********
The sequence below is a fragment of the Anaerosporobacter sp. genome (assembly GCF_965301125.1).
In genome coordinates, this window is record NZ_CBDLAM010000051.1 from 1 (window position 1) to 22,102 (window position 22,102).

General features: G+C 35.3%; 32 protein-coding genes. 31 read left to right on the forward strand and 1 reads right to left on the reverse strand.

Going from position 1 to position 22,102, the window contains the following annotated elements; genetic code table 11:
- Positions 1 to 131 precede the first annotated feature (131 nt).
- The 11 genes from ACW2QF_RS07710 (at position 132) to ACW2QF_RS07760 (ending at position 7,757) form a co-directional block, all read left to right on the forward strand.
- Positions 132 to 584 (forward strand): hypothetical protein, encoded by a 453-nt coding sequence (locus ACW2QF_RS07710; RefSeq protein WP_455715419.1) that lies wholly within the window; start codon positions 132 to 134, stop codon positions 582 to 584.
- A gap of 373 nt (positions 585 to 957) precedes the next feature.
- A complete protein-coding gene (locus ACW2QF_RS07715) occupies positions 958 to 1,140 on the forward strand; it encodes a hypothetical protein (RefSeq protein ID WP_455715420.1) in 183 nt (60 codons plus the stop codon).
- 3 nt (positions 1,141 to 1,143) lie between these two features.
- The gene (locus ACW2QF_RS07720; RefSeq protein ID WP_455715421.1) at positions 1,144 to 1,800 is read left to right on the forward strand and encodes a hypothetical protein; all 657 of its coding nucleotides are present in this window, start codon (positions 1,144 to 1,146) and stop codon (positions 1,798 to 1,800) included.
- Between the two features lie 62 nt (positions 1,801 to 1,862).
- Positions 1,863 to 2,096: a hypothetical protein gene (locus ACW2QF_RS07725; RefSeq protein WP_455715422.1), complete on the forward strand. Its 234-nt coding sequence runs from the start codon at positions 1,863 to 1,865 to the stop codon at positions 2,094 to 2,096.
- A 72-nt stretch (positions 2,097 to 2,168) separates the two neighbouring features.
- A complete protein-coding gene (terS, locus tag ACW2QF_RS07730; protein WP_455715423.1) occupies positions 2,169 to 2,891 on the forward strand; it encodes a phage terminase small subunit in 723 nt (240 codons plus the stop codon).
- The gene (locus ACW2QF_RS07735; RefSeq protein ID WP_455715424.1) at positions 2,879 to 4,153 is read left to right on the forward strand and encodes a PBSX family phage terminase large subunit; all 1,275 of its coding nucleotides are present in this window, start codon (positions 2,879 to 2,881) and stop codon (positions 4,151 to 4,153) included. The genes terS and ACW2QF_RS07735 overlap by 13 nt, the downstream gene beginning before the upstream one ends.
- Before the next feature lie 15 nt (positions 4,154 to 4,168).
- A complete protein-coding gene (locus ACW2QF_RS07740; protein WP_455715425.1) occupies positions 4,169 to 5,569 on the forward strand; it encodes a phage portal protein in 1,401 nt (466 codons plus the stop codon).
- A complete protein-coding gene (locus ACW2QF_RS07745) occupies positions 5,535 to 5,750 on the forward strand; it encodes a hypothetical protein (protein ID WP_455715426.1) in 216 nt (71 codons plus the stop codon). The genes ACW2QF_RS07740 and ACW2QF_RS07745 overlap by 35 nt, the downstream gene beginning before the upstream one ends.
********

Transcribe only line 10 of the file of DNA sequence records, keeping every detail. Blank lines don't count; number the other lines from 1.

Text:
- 3 nt (positions 1,141 to 1,143) lie between these two features.